Friday, December 21, 2007
We only had about 3 inches of accumulation, and unfortunately it's all gone now, but we sure enjoyed it while it lasted. The boys spent several hours outside playing in it, building snow forts and snow slides.
One neighborhood over, my friend Lisa's very creative daughter, Michelle was making this adorable snowman. Notice that his arms are made out of bobby pins....that should give you an idea of how tiny he is. So cute!
I thought I'd highlight some of my favorite ornaments. To me the ornaments are the best part of the Christmas Tree. I don't particularly like putting up the Christmas tree every year. It's a lot of work, it clutters my house and drops pine needles all over the floor. However, there's certainly something special about taking the ornaments out one by one, and seeing the kids' faces light up as they find their favorite, and reminisce about when they received it.
My mom started a tradition when I was just a little girl, each year she would buy a new ornament for my sisters and me. When we married, we received the boxed ornament collection as a shower gift. It's hard to believe that some of the ornaments on my tree are almost as old as I am.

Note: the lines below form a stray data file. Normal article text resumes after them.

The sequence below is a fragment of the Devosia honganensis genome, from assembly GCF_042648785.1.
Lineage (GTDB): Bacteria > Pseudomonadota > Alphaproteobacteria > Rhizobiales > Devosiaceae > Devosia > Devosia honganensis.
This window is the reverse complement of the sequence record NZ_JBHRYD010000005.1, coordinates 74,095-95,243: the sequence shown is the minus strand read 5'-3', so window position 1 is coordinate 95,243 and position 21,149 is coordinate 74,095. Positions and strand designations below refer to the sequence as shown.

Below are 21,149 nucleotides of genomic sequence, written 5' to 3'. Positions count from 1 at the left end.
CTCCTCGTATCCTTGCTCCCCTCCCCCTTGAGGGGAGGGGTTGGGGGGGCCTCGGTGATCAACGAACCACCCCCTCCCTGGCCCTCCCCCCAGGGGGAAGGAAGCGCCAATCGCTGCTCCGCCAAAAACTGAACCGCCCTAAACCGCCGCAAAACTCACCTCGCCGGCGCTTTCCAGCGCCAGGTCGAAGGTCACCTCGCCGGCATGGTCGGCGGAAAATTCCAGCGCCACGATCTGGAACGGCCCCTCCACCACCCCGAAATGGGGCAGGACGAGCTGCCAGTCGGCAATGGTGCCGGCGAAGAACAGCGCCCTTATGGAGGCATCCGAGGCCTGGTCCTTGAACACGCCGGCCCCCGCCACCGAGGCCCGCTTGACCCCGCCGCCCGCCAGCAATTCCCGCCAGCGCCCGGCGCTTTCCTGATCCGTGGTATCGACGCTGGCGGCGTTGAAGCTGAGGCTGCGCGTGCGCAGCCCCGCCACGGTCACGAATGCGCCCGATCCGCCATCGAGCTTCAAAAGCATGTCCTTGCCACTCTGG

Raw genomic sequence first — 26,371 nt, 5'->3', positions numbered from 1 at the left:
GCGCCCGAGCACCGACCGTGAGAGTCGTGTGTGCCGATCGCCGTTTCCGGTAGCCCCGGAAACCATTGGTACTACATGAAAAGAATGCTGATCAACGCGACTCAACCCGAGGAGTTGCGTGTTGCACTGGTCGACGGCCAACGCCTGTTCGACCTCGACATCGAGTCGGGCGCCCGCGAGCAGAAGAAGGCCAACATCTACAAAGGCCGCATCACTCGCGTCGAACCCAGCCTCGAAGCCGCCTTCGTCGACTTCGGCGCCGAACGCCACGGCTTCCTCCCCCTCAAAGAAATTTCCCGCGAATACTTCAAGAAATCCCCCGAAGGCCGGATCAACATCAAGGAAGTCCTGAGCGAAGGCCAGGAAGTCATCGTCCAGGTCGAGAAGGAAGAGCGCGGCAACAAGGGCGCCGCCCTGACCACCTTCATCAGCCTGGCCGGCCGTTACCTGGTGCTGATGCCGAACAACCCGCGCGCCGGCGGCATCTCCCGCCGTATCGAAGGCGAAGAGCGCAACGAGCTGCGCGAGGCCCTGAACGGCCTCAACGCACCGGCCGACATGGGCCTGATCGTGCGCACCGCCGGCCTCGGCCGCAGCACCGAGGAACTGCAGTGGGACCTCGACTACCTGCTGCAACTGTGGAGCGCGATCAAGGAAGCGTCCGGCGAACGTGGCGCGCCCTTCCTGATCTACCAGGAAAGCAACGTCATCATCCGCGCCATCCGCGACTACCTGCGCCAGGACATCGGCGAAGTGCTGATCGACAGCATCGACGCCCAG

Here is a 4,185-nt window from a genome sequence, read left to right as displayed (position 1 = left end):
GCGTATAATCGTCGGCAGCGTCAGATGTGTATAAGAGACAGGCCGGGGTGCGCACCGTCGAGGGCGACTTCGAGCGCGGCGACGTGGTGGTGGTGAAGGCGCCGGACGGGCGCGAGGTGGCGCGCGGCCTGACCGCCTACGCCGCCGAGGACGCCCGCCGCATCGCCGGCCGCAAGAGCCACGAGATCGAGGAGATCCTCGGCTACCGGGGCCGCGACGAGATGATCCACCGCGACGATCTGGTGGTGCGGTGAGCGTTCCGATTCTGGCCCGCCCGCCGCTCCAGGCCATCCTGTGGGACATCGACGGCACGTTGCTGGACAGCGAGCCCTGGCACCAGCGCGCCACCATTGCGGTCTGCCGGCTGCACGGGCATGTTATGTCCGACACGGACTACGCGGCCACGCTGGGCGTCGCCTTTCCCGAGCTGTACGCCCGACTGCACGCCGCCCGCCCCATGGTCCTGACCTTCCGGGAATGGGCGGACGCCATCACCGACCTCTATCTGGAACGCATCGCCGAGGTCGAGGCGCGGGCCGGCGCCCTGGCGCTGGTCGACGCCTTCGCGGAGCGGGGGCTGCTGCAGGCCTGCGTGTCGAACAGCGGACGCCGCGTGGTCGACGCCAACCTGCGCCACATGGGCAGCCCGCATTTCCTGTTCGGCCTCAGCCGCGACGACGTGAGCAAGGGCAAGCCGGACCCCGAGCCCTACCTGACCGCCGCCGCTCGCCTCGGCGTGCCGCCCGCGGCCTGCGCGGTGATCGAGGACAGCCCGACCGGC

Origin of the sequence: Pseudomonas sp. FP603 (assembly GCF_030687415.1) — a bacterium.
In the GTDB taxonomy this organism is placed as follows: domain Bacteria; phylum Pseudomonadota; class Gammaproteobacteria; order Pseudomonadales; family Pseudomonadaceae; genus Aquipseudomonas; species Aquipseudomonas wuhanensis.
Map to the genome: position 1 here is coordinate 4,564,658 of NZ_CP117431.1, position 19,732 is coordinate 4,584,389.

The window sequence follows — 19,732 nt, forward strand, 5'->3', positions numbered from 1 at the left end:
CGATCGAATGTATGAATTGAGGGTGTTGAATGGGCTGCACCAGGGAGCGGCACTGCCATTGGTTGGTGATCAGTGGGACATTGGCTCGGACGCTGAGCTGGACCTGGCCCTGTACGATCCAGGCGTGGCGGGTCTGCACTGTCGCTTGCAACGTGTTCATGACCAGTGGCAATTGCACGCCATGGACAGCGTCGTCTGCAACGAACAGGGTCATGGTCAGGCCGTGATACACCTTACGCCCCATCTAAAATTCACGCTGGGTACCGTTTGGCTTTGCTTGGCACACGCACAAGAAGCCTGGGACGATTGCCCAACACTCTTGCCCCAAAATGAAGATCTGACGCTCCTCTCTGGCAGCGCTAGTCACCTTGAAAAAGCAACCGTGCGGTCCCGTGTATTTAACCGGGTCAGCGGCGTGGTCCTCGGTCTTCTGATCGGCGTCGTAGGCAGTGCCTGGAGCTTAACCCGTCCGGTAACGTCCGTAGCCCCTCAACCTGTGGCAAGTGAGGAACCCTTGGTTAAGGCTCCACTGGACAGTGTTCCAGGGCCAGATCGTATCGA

This one came in a set of three, all hand painted, from my Aunt Mary.
This turtle came from the "shower gift" collection and is 30+ years old.
This is a clay ornament that I made in 2nd grade
This teapot puzzle ornament is one of my favorites. It was locally hand crafted and given to me by a friend who knows how much I love tea.
And of course the boys would never let a Christmas go by without wanting me to take out their favorite Christmas decoration, this cute little Christmas village that was a hand-made gift (given many years ago) from my Aunt Linda. The boys love this village that, although you can't see, is very personalized with buildings such as "Kim's Soy Farm," and "Kim and Keith's Tree Lot."
Saturday, December 15, 2007
Some day I'll have time to make one for myself but in the mean time, I'm hoping the people receiving these will enjoy using them as much as I did making them.
Wednesday, December 12, 2007
Thursday, December 6, 2007
Wednesday, December 5, 2007
For these I wanted to use a chocolate cake and a peppermint icing. I was hesitant to make the cupcake itself chocolate-mint for fear that it might be too overpowering. So I went with a chocolate cupcake iced with a subtle peppermint butter cream. I decorated with white sanding sugar and candy snowflakes, stuck in a peppermint stick and a fondant snowman for the top. I must say the fondant snowmen were a little time consuming, but overall I'm happy with the end result. We'll see if my customer agrees.
Check back tomorrow for Cupcake #2 - Gingerbread
Friday, November 23, 2007
Yesterday, we had the pleasure of sharing Thanksgiving with our good friends, Geoff and Amy, their son, as well as Amy's parents, and a couple new friends too. Our families made our best effort to have a "mostly" local Thanksgiving dinner.
Gluten-free chocolate cake
Thanksgiving hike at Griffy Lake
Monday, November 19, 2007